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Although of him I sing and sometimes
write,
I did not know this brave and gifted one,
This gallant youth,--this good, obedient
son.

Yet, ne'er-the-less, I sighed when others
sighed;
I wept to think of fondest hopes denied--
Of fleeting joys, of earthly woes and cares,
Of all that mother's tears and anxious
prayers.

That soul so loved by all now rests in peace,
He's happy there where cares and sorrows
cease;
In that celestial home he dwells to-night,
That place of love, of joy, of dazzling light.

(Son of Mrs. S. F. Williams. Written for the anniversary of his twenty-second birthday, August 23, 1891.)

EARLY SPRING.

"The early spring's sweet blush,
Like a maiden's beauteous flush,
Mounts the cheek of earth and sky,
With radiance soft and shy.
She comes like a virgin queen,
From her couch of emerald green,
Enrobed in garments bright,
With sunny locks of light
And gladness in her smile,
Beguiling care the while,
With music from the thrush,
And the brook's low warbling rush.
She stoops and whispers low,
To the violets 'neath the snow,
On bended knee she peeps,
In the home where the clover sleeps;
Her warm and fragrant breath
Has chased the gloom of death,
That shrouded tree and sky,
When winter's tears were nigh.
She dotes on the light and shade,
Her curls and mantle made.
O, Ye who weep and sigh!
Bid tears a long good-bye;

Be not now overcast
With Scenes of the buried past;
Forget the pangs of yore,
That made thy bosom sore;
Know that the soul grows strong
In battles great and long,
Weep not, nor e'en be sad,
Rejoice, for the world is glad!


CLASS SONG OF '91

We are sighing, for time is flying,
We are going from those so dear;
Friends are severed, though 'round us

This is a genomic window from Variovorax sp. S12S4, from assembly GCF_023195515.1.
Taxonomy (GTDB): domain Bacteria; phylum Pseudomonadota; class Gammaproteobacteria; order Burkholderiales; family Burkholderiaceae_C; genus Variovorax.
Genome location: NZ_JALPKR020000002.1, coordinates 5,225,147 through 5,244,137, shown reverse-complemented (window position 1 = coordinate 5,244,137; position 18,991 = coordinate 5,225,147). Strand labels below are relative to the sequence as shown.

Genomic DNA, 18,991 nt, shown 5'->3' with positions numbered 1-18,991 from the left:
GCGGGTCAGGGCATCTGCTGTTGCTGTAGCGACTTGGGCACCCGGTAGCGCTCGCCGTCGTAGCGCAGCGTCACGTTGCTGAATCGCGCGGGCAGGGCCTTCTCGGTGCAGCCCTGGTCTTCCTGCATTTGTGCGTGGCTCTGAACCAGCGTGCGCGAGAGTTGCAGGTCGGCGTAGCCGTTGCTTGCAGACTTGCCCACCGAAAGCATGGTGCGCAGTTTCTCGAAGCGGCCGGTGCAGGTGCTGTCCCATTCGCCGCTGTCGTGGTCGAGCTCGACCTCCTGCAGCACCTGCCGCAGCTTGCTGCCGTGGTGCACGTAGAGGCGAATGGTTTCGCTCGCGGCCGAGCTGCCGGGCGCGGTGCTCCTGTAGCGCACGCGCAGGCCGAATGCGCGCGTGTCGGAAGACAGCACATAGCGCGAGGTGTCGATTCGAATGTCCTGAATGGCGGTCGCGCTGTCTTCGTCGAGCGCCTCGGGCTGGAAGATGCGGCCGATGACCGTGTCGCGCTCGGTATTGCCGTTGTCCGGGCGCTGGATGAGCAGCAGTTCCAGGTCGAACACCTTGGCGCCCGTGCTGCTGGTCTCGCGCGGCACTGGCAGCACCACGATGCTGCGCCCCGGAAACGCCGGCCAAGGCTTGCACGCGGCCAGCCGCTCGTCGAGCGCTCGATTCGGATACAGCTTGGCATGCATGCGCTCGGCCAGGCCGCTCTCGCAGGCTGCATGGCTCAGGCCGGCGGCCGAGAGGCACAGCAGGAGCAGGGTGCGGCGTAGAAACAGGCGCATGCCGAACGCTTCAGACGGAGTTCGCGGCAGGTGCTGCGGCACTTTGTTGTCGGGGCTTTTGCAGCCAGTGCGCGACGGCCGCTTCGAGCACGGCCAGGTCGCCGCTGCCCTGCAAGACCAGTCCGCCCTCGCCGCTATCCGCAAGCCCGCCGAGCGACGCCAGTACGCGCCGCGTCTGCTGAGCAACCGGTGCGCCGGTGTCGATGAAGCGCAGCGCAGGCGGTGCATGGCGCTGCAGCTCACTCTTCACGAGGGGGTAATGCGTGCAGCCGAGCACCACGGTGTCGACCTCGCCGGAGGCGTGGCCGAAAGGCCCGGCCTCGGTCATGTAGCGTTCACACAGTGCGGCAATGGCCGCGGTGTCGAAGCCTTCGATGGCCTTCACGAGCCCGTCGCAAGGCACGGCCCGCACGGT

gathered,
With a cheer to greet us here.
Hope is beck'ning, our fate we're reck'ning,
Life seems bright, all earth is light;
Stars are gleaming, beacons of meaning,
Lights of truth to human sight.


CHORUS.

Then, fare you well, fare you well,
Life for us has just begun;
Don't regret, ne'er forget
This dear class of ninety one.
Hours of pleasure, our mem'ries treasure,
Life's best moments for these we sigh;
Thoughts of gladness will scatter sadness,
When we're dreaming of days gone by.
We are sighing, for time is flying,
Soon we part from friends so dear;
Guiding teachers, God's favor'd creatures,
Ah! good-bye to all friends here.

(Sung to the air of "What Care I," by Alice Hawthorne.")



ELIZA IN UNCLE TOM'S CABIN.
HER MARRIAGE.
I.

See! The moon is smiling
Down her brightest beams,
And the leaflets sleeping,
Whisper in their dreams,
Hear the merry music,
And the darkies' lays,
Hear the happy voices
Joining in the plays.

There in old Kentucky,
On a summer's night,
Stands a quadroon maiden,
Clothed in robes of white;
On her raven ringlets,
Orange blossoms sleep,
O'er her slender figure,
Bridal vestments sweep.

There we see her mistress,
Smiling now with pride,
On her handsome favorite,
Whom she sees a bride.
There is much rejoicing
O'er Eliza's match;
Misses Shelby fancies
George is a good "catch."

So the banjo's sounding,
And the darkies sing,
Hear them gayly dancing,
To the fiddle's ring.
But the dawn is breaking,
Guests must now disperse;
Quick the bow is silent,
Ere the sunlight bursts.

II.

The moon now shines upon a scene,
Much different from the one we left:
A mother gazes on her babe,
A mother feeling richly blest.

A smile of pride plays on her face,
A light of love shines in her eye.
She moves one black curl from its place,
And kisses it with many a sigh.

Ah! a mother's love is great,
E'en a slave could love and hate.
Swift the mother's blood ran cold,
When she knew her boy was sold.

III.

Haste thee, mother, pluck thy flower,
From the bed thou lov'st so well;
Plant it in a soil congenial,--
Quick! Or they'll thy flower sell.
How that mother tore her tresses,
When she learned they sold her bud;
Neither sigh nor tear escaped her,
Only her poor heart dropt blood.

"I will save thee, I'll rescue thee!"
Cried the mother with new life,